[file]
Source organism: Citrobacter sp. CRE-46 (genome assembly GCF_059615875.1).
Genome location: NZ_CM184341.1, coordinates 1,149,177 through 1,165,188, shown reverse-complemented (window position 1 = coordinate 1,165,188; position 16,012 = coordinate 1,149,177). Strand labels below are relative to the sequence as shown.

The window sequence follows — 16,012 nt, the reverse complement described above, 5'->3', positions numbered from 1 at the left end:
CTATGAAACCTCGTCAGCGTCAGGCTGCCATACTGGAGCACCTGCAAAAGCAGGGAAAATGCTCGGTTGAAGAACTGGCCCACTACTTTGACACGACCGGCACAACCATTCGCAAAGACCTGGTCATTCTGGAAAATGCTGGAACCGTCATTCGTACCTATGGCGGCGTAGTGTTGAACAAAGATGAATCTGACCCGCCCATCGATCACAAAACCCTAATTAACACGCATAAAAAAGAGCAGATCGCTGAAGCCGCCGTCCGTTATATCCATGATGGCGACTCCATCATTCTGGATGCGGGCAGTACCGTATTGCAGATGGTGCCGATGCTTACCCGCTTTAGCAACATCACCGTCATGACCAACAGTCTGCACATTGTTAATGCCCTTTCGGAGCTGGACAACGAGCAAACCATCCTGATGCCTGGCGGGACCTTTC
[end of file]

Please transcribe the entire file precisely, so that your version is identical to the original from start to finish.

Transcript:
Source organism: Citrobacter sp. CRE-46 (genome assembly GCF_059615875.1).
Genome location: NZ_CM184341.1, coordinates 1,149,177 through 1,165,188, shown reverse-complemented (window position 1 = coordinate 1,165,188; position 16,012 = coordinate 1,149,177). Strand labels below are relative to the sequence as shown.

The window sequence follows — 16,012 nt, the reverse complement described above, 5'->3', positions numbered from 1 at the left end:
CTATGAAACCTCGTCAGCGTCAGGCTGCCATACTGGAGCACCTGCAAAAGCAGGGAAAATGCTCGGTTGAAGAACTGGCCCACTACTTTGACACGACCGGCACAACCATTCGCAAAGACCTGGTCATTCTGGAAAATGCTGGAACCGTCATTCGTACCTATGGCGGCGTAGTGTTGAACAAAGATGAATCTGACCCGCCCATCGATCACAAAACCCTAATTAACACGCATAAAAAAGAGCAGATCGCTGAAGCCGCCGTCCGTTATATCCATGATGGCGACTCCATCATTCTGGATGCGGGCAGTACCGTATTGCAGATGGTGCCGATGCTTACCCGCTTTAGCAACATCACCGTCATGACCAACAGTCTGCACATTGTTAATGCCCTTTCGGAGCTGGACAACGAGCAAACCATCCTGATGCCTGGCGGGACCTTTC